Walking an extra mile

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Walking an extra mile

Monday, 17 August 2020 | Sarita Brara

Walking an extra mile

The programme Har Ghar Pathshala requires teachers to be more innovative and engaging in their approach to educate their students remotely as the module faces several on-ground infrastructural challenges, says Sarita Brara

As all education institutes had to be shut in the wake of Coronavirus, a programme Har Ghar Pathshala was recently launched by the Himachal Pradesh Government. For the last few months, the programme is being implemented by holding digital classes, forming WhatsApp groups of students and teachers to provide hassle-free education to children. E-content has been prepared and students receive it in the form of assignments on the groups. The plan, unfortunately, is facing several on-ground infrastructural challenges.

There are remote villages and hamlets in this hilly state that are nestled in the mighty mountain ranges with limited infrastructural accessibility. One such region is the snowbound district of Lahaul and Spiti. Located approximately 400 km from the state capital Shimla, the entire region lacks basic facilities. Roads, healthcare, education, employment and electricity are the major development challenges faced by the local population here. The state of telecommunication is also quite weak. In such a situation, where there is either no or poor internet facility and the majority of the students do not have access to smartphones, the strategy to reach out to each and every student in the valley was revised. Instead of relying only upon the internet facility, the assignments and e-content of different subjects are now being delivered at their doorsteps.

The primary government school in the Jholing village has just four students — three girls and a boy. Surender Paul, one of the two teachers employed here, says that he himself goes to the students’ homes to deliver the assignments. Every Monday and Saturday, he walks a few kilometres to deliver or receive back the assignments.

Schools have been closed for more than four months now due to COVID-19. With no classroom sessions and no ‘one-to-one interaction’ with the students, teaching and learning can indeed become quite dull for both students as well as the teachers. With time on hand, teachers are experimenting in creative ways to break this monotony. To get his students hooked on their studies, Dev Jaspa, a school teacher from the government primary school in Jasrath village in Keylong in Lahaul and Spiti, has composed music for poems for Class III and has shared it in form of audio with his students. Dev believes that the challenge in this unprecedented situation is to devise creative ways to ensure that students do not lose interest in studies. He also keeps them engaged and busy through other creative activities like doodling and painting. He also keeps sending videos that can be both informative and entertaining for the students. There are two students each in Class I and Class III whom he teaches. The school, altogether, has eight students. “As there are a handful of students, we know each one of them personally and are well aware of their aptitude and interests. We have the advantage of preparing content in a way that suits each one of them,” shares Dev.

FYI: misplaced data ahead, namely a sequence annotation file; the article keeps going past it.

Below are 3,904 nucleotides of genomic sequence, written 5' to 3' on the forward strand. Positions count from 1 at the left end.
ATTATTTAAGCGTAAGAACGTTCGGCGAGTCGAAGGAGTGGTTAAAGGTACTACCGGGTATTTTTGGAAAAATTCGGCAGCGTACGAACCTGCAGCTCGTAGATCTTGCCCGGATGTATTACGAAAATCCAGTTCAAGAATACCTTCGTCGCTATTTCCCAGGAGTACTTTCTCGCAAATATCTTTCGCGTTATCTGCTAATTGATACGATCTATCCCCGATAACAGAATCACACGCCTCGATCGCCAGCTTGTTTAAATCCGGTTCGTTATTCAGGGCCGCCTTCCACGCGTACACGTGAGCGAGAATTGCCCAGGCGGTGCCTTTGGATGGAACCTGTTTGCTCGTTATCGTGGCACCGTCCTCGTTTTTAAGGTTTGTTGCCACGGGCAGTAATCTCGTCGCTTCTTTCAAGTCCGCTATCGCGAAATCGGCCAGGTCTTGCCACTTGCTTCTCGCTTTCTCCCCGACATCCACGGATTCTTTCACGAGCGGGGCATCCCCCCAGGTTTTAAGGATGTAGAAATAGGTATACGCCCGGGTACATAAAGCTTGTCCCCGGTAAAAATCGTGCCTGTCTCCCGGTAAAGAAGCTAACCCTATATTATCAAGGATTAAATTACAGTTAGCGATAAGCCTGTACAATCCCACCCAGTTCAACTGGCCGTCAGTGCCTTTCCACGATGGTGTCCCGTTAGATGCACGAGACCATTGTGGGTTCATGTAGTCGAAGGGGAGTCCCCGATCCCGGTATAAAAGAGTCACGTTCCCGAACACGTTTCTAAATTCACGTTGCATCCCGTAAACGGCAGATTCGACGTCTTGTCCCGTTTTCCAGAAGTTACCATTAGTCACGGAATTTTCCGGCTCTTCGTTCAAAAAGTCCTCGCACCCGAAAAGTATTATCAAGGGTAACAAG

Aarti, a Class III student, says that she enjoys listening to the poems and watching educational videos shared by her teacher. Her mother Hirdai, an Asha worker, says that the students get assignments on their doorstep every week. On completion of these assignments, a screenshot of the same is sent to the teacher on WhatsApp. As per the teachers, the only problem they constantly face is the low internet speed and an erratic network, which is down for a minimum of four to five hours every day. “As the village is categorised under the Green Zone and there are only four students (two each in Class VI and Class VII) in the school, I have taken the permission of the parents to allow me to conduct in-person classes once a week. These four students come to an open area, wearing their masks and maintaining proper physical distance. This way, I am able to answer their queries in person,” explains Prem Singh, teacher in-charge of the government middle school who faces serious network issues while conducting online classes.

The situation is no different in the Spiti block. In Khar Village, which is inhabited by just 28 families, there are 12 students enrolled in the primary school. As per the school teacher, Chhewang Urgial, they face the dual challenges of internet connectivity and power supply. Since the parents of the students are mostly uneducated, expecting them to help their children in their studies would be unfair.

Hence, the Har Ghar Pathshala programme also requires parents to bear more responsibility for the education of their children, while teachers require to be more innovative and engaging in their approach. In the absence of any other alternative, the online system at least ensures that the learning process of the students continues. Despite the closure of the schools, its impact on the students is minimal. At the same time, it is important to take into consideration the social, economic and physical location of both the students and the teachers before conceptualising such an approach.

—Charkha Features

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